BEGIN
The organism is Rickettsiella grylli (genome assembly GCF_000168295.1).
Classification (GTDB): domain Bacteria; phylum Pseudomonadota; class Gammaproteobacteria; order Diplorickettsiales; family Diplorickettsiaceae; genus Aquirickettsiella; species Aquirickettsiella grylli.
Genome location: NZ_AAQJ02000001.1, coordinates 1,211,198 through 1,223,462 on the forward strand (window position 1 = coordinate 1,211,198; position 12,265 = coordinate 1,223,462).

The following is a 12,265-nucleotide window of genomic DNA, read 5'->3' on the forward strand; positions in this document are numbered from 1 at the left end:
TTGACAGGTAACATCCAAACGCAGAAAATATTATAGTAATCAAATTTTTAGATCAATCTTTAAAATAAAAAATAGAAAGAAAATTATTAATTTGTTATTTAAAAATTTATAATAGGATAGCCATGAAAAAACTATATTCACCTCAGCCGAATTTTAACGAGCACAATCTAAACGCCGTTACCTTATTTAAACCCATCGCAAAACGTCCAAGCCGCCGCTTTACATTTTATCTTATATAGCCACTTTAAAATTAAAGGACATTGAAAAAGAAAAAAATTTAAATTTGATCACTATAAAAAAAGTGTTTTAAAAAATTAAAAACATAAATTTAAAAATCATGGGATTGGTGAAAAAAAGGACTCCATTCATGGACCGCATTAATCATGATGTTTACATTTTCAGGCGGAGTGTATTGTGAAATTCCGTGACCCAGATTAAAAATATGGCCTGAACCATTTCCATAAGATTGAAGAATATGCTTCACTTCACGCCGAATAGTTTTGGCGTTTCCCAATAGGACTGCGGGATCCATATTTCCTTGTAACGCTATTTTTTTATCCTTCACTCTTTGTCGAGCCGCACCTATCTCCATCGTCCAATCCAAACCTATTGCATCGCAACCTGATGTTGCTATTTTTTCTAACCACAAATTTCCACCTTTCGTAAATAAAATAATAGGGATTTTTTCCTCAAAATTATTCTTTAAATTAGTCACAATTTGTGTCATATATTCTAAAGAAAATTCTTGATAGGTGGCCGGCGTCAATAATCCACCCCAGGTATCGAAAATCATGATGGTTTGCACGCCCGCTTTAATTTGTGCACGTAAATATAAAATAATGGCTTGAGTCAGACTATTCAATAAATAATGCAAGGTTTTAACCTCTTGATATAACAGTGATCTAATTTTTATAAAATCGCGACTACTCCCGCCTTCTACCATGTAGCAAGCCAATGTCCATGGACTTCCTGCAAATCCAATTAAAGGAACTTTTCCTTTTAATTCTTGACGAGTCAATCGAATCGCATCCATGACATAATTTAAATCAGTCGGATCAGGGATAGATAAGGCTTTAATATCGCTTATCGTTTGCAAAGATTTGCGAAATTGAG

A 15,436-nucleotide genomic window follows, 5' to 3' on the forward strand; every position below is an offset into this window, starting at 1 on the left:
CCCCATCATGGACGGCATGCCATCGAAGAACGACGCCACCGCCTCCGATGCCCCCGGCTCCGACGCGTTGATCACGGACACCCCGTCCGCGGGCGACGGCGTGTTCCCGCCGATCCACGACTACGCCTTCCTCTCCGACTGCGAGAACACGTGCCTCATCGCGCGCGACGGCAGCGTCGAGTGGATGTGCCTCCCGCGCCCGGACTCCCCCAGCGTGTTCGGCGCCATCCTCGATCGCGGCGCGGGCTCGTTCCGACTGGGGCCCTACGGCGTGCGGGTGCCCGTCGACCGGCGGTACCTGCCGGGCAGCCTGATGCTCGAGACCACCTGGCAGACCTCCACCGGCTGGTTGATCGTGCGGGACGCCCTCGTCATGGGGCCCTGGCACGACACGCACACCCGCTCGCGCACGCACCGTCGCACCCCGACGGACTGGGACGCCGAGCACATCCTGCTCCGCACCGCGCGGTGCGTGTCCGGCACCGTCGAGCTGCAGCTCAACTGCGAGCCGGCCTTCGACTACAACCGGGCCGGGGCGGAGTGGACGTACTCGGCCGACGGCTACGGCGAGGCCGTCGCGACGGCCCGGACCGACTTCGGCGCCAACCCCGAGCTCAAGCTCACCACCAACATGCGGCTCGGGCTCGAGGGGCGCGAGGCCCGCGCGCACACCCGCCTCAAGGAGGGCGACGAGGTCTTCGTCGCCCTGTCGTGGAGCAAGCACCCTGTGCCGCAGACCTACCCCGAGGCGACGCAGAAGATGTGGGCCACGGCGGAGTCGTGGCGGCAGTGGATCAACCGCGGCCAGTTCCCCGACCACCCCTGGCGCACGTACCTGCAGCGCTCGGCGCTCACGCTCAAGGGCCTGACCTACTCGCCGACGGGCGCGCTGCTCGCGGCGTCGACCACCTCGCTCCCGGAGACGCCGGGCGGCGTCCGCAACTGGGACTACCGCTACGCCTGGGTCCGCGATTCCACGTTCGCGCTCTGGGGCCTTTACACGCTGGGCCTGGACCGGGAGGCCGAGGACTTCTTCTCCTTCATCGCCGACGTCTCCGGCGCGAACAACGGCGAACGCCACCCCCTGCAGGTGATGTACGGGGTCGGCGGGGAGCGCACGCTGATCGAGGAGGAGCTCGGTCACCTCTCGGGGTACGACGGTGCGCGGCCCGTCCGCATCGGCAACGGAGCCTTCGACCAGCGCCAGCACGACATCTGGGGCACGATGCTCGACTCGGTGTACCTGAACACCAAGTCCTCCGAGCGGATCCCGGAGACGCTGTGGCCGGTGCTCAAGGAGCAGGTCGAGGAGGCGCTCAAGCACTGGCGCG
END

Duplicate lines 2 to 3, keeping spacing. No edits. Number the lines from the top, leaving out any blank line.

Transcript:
Classification (GTDB): domain Bacteria; phylum Pseudomonadota; class Gammaproteobacteria; order Diplorickettsiales; family Diplorickettsiaceae; genus Aquirickettsiella; species Aquirickettsiella grylli.
Genome location: NZ_AAQJ02000001.1, coordinates 1,211,198 through 1,223,462 on the forward strand (window position 1 = coordinate 1,211,198; position 12,265 = coordinate 1,223,462).